It happens on most Fridays during the Omega Institute’s season, right behind the Dining Hall.
A car pulls up.
Volunteers step out.
And they begin loading large, plastic containers filled with frozen meals into their vehicle.
Sometimes as much as 600 pounds of Omega meals leave the campus on their way to nearby food pantries.
It is just one way that Omega serves as a caring and nourishing neighbor within the local community. And by donating the uneaten and never-served meals, Omega supports important environmental concepts such as reducing food waste, number 3 in Project Drawdown’s Top 100 solutions to reducing greenhouse gas concentrations in the atmosphere.
“All of those things come full circle,” Omega executive chef Malcom Sanz said. “Some of the people we are feeding could become Omega employees one day. You just never know where and how this food is helping people.”
Feeding Omega’s workshop participants and staff comes with one cardinal rule: Never run out of food. That means calculating how much is needed each day based on the number of people on campus and then factoring in patterns based, say, on the day of the week and other variances.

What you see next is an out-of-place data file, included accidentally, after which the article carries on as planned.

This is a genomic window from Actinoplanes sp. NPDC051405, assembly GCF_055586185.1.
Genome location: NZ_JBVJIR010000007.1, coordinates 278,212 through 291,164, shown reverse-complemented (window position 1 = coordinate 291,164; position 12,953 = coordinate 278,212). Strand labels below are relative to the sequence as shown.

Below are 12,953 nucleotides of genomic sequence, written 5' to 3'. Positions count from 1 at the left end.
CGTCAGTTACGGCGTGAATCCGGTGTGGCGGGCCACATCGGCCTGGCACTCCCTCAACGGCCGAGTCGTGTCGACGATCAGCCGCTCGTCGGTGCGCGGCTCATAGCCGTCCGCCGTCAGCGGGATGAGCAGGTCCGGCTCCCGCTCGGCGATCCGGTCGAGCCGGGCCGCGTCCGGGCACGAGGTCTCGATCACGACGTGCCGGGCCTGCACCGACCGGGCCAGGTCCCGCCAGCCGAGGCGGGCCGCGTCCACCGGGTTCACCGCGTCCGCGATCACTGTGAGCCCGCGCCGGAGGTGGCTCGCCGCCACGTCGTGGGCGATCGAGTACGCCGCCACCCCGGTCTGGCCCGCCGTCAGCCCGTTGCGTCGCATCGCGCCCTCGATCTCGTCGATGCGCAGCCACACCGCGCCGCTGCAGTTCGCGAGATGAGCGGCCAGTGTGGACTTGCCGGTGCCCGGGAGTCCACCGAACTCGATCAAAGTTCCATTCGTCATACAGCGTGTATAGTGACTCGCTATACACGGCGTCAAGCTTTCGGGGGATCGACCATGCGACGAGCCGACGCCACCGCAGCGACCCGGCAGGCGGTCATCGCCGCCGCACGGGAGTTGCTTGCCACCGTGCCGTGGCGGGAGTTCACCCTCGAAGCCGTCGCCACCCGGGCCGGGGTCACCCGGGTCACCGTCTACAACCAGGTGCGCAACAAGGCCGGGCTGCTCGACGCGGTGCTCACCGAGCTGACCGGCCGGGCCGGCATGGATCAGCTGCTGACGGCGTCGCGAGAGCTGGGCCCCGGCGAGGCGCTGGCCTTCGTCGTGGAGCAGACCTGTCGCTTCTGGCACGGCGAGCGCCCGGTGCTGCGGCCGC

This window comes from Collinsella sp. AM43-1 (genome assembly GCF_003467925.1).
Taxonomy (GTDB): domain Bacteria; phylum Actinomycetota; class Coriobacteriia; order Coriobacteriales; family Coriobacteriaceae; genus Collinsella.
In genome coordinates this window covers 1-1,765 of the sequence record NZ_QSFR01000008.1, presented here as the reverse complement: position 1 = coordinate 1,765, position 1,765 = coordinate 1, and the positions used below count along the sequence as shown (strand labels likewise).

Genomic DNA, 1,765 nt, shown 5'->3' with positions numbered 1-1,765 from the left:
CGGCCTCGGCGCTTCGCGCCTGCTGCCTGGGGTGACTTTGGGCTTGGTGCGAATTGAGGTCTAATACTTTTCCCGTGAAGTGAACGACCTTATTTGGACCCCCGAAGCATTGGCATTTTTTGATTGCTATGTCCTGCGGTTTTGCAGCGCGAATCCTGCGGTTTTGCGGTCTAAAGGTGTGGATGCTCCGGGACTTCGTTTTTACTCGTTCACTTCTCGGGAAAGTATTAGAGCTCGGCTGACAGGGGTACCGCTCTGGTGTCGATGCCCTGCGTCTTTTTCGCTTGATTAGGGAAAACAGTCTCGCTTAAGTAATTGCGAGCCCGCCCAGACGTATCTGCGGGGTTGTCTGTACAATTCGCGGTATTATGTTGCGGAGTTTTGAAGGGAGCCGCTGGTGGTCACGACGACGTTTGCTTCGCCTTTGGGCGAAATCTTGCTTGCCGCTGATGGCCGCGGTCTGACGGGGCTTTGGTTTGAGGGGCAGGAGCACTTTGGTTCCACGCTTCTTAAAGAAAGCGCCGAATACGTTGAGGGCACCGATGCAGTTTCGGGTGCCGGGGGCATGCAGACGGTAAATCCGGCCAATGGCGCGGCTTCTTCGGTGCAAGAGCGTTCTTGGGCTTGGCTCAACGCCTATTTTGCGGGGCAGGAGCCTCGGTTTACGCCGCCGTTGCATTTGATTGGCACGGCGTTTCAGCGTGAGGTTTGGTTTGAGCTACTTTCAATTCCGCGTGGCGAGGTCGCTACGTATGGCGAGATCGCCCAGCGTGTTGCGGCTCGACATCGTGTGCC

“It’s based on historical data that we’ve tracked over the years,” Sanz said.
Ensuring there's always enough food means there is always going to be some left over. And when you are providing as many as three meals a day to hundreds of Omega participants and staff, that amount can add up.
Any fully prepared food that never makes it to the Dining Hall buffet is packed in large containers and placed inside a freezer. Freezing not only allows for better preservation, it makes the meals easier to handle, Sanz said.
In 2018 the food is being distributed to Ascension Holy Trinity Mission Center and Food Pantries, based in Highland, New York.
More than two dozen partners provide food donations or other support to the Ascension food pantry, but Omega is the only one that donates fully prepared offerings, according to food pantry coordinator Mary Ellison.
Having cooked food is critical, she said, when it comes to addressing food insecurity.
“There are a large number of our guests who are housed temporarily in motels where the most they can hope for is a microwave or a hot plate,” Ellison said. “They can take something that is not too complicated and if they have access to paper plates or microwaveable dishes, they can put their food in the microwave to cook. So they are very grateful for Omega’s meals.”
Since Omega’s meals are locally or regionally sourced and prepared with healthy ingredients, they offer added nutritional value beyond packaged or canned foods that typically are donated to food pantries.
“Our beans are local,” Sanz said. “Our dried beans are regional. That’s so much different than getting canned beans filled with sodium. It's so important to be constantly evaluating where your food comes from, how it is treated, and how it is taken care of.”
“If we can provide our guests with fresh food—particularly if it is locally grown, if it is prepared clean, and you are close to the source, what could be better?” she asked.
© 2018 Omega Institute for Holistic Studies